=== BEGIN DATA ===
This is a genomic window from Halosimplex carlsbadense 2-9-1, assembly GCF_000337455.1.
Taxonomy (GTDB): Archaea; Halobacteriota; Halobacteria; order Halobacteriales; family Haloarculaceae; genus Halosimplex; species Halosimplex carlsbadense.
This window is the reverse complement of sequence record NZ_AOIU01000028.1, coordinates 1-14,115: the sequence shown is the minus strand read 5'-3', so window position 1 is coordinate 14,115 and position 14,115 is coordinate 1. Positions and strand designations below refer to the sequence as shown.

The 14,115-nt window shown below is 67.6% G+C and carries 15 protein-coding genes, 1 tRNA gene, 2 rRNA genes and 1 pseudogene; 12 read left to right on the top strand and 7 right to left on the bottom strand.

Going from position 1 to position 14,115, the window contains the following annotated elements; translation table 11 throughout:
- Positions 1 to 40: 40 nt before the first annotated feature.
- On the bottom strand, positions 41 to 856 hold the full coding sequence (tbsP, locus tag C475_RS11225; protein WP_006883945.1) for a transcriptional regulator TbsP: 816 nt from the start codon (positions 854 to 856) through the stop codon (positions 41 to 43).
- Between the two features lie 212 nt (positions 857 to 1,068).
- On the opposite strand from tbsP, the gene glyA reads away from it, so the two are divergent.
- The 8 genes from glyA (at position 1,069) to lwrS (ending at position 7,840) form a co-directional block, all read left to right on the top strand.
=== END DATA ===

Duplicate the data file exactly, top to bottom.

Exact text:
This is a genomic window from Halosimplex carlsbadense 2-9-1, assembly GCF_000337455.1.
Taxonomy (GTDB): Archaea; Halobacteriota; Halobacteria; order Halobacteriales; family Haloarculaceae; genus Halosimplex; species Halosimplex carlsbadense.
This window is the reverse complement of sequence record NZ_AOIU01000028.1, coordinates 1-14,115: the sequence shown is the minus strand read 5'-3', so window position 1 is coordinate 14,115 and position 14,115 is coordinate 1. Positions and strand designations below refer to the sequence as shown.

The 14,115-nt window shown below is 67.6% G+C and carries 15 protein-coding genes, 1 tRNA gene, 2 rRNA genes and 1 pseudogene; 12 read left to right on the top strand and 7 right to left on the bottom strand.

Going from position 1 to position 14,115, the window contains the following annotated elements; translation table 11 throughout:
- Positions 1 to 40: 40 nt before the first annotated feature.
- On the bottom strand, positions 41 to 856 hold the full coding sequence (tbsP, locus tag C475_RS11225; protein WP_006883945.1) for a transcriptional regulator TbsP: 816 nt from the start codon (positions 854 to 856) through the stop codon (positions 41 to 43).
- Between the two features lie 212 nt (positions 857 to 1,068).
- On the opposite strand from tbsP, the gene glyA reads away from it, so the two are divergent.
- The 8 genes from glyA (at position 1,069) to lwrS (ending at position 7,840) form a co-directional block, all read left to right on the top strand.